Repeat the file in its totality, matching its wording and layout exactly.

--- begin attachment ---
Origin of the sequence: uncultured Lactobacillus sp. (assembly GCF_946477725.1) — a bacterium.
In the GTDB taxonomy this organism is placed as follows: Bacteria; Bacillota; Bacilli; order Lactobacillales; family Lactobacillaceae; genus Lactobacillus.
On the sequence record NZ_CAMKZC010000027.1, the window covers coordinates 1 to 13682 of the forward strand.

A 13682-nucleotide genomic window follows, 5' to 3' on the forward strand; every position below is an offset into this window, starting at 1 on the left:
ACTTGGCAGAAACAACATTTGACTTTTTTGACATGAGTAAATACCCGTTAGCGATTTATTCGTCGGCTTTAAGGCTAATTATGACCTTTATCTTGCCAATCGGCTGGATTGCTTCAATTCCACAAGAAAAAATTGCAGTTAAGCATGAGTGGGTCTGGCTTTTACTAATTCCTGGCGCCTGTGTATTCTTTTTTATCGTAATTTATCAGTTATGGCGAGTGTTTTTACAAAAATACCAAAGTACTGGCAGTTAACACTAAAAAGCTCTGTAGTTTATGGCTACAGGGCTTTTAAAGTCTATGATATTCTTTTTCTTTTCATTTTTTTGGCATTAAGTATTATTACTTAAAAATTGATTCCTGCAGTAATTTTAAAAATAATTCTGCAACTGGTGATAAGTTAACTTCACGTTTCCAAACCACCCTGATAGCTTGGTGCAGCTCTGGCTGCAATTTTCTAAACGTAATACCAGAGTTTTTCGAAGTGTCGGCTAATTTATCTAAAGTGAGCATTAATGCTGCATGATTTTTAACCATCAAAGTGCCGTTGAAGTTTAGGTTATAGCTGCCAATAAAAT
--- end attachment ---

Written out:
Origin of the sequence: uncultured Lactobacillus sp. (assembly GCF_946477725.1) — a bacterium.
In the GTDB taxonomy this organism is placed as follows: Bacteria; Bacillota; Bacilli; order Lactobacillales; family Lactobacillaceae; genus Lactobacillus.
On the sequence record NZ_CAMKZC010000027.1, the window covers coordinates 1 to 13682 of the forward strand.

A 13682-nucleotide genomic window follows, 5' to 3' on the forward strand; every position below is an offset into this window, starting at 1 on the left:
ACTTGGCAGAAACAACATTTGACTTTTTTGACATGAGTAAATACCCGTTAGCGATTTATTCGTCGGCTTTAAGGCTAATTATGACCTTTATCTTGCCAATCGGCTGGATTGCTTCAATTCCACAAGAAAAAATTGCAGTTAAGCATGAGTGGGTCTGGCTTTTACTAATTCCTGGCGCCTGTGTATTCTTTTTTATCGTAATTTATCAGTTATGGCGAGTGTTTTTACAAAAATACCAAAGTACTGGCAGTTAACACTAAAAAGCTCTGTAGTTTATGGCTACAGGGCTTTTAAAGTCTATGATATTCTTTTTCTTTTCATTTTTTTGGCATTAAGTATTATTACTTAAAAATTGATTCCTGCAGTAATTTTAAAAATAATTCTGCAACTGGTGATAAGTTAACTTCACGTTTCCAAACCACCCTGATAGCTTGGTGCAGCTCTGGCTGCAATTTTCTAAACGTAATACCAGAGTTTTTCGAAGTGTCGGCTAATTTATCTAAAGTGAGCATTAATGCTGCATGATTTTTAACCATCAAAGTGCCGTTGAAGTTTAGGTTATAGCTGCCAATAAAAT